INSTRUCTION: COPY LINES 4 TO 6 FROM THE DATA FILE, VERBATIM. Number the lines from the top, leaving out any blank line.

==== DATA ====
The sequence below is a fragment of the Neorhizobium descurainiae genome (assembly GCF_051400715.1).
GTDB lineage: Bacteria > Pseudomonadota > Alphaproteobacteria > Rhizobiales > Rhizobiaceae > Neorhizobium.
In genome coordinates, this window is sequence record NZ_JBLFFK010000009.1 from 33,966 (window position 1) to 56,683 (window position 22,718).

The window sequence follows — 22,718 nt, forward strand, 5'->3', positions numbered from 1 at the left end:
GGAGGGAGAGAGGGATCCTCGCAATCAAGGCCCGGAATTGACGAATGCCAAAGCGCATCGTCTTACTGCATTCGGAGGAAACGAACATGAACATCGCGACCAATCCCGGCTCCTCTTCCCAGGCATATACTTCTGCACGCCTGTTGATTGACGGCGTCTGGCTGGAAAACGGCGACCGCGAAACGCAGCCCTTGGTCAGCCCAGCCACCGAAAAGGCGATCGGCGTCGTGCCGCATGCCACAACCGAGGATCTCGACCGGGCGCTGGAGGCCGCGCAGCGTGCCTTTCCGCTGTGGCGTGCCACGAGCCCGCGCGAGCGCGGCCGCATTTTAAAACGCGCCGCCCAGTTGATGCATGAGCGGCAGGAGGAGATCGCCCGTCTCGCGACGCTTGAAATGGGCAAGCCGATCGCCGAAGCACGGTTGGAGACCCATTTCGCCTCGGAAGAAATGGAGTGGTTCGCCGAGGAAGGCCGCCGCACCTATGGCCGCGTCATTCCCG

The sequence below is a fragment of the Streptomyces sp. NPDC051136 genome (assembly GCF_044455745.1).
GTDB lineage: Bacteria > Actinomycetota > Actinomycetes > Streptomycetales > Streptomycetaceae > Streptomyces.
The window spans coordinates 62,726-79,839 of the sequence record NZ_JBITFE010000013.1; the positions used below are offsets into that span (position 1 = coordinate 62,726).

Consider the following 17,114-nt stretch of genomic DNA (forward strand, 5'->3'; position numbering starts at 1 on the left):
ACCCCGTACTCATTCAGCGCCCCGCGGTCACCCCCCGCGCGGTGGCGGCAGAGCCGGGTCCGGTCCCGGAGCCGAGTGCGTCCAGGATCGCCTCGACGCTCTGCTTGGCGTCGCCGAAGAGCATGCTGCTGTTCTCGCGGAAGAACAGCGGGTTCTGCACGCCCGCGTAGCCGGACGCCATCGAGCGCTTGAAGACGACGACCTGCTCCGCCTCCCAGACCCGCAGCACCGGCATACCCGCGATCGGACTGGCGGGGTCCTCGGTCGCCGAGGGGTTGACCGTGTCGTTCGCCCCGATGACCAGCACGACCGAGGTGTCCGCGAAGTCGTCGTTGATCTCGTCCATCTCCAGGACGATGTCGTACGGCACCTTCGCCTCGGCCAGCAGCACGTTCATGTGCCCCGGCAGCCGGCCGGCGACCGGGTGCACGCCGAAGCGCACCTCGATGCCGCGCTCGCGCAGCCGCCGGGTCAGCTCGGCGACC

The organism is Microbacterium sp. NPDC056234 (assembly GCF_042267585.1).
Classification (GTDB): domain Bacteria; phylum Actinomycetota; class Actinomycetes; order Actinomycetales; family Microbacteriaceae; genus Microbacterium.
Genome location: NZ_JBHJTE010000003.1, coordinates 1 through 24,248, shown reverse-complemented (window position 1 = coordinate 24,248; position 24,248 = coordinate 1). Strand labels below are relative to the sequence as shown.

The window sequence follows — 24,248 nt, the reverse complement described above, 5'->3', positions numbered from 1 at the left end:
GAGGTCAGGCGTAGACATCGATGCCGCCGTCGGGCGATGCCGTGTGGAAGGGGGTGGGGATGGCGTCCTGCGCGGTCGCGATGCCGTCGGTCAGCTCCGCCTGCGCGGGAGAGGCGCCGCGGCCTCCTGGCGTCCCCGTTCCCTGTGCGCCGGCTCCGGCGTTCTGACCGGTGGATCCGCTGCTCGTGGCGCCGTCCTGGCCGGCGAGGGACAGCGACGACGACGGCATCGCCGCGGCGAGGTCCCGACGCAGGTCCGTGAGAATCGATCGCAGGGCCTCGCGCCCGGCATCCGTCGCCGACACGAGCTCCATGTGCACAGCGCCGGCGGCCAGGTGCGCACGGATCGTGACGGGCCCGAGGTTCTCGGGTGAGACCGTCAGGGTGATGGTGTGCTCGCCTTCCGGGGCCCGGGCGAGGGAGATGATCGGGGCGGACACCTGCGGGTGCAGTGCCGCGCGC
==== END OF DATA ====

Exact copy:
The window sequence follows — 22,718 nt, forward strand, 5'->3', positions numbered from 1 at the left end:
GGAGGGAGAGAGGGATCCTCGCAATCAAGGCCCGGAATTGACGAATGCCAAAGCGCATCGTCTTACTGCATTCGGAGGAAACGAACATGAACATCGCGACCAATCCCGGCTCCTCTTCCCAGGCATATACTTCTGCACGCCTGTTGATTGACGGCGTCTGGCTGGAAAACGGCGACCGCGAAACGCAGCCCTTGGTCAGCCCAGCCACCGAAAAGGCGATCGGCGTCGTGCCGCATGCCACAACCGAGGATCTCGACCGGGCGCTGGAGGCCGCGCAGCGTGCCTTTCCGCTGTGGCGTGCCACGAGCCCGCGCGAGCGCGGCCGCATTTTAAAACGCGCCGCCCAGTTGATGCATGAGCGGCAGGAGGAGATCGCCCGTCTCGCGACGCTTGAAATGGGCAAGCCGATCGCCGAAGCACGGTTGGAGACCCATTTCGCCTCGGAAGAAATGGAGTGGTTCGCCGAGGAAGGCCGCCGCACCTATGGCCGCGTCATTCCCG

The sequence below is a fragment of the Streptomyces sp. NPDC051136 genome (assembly GCF_044455745.1).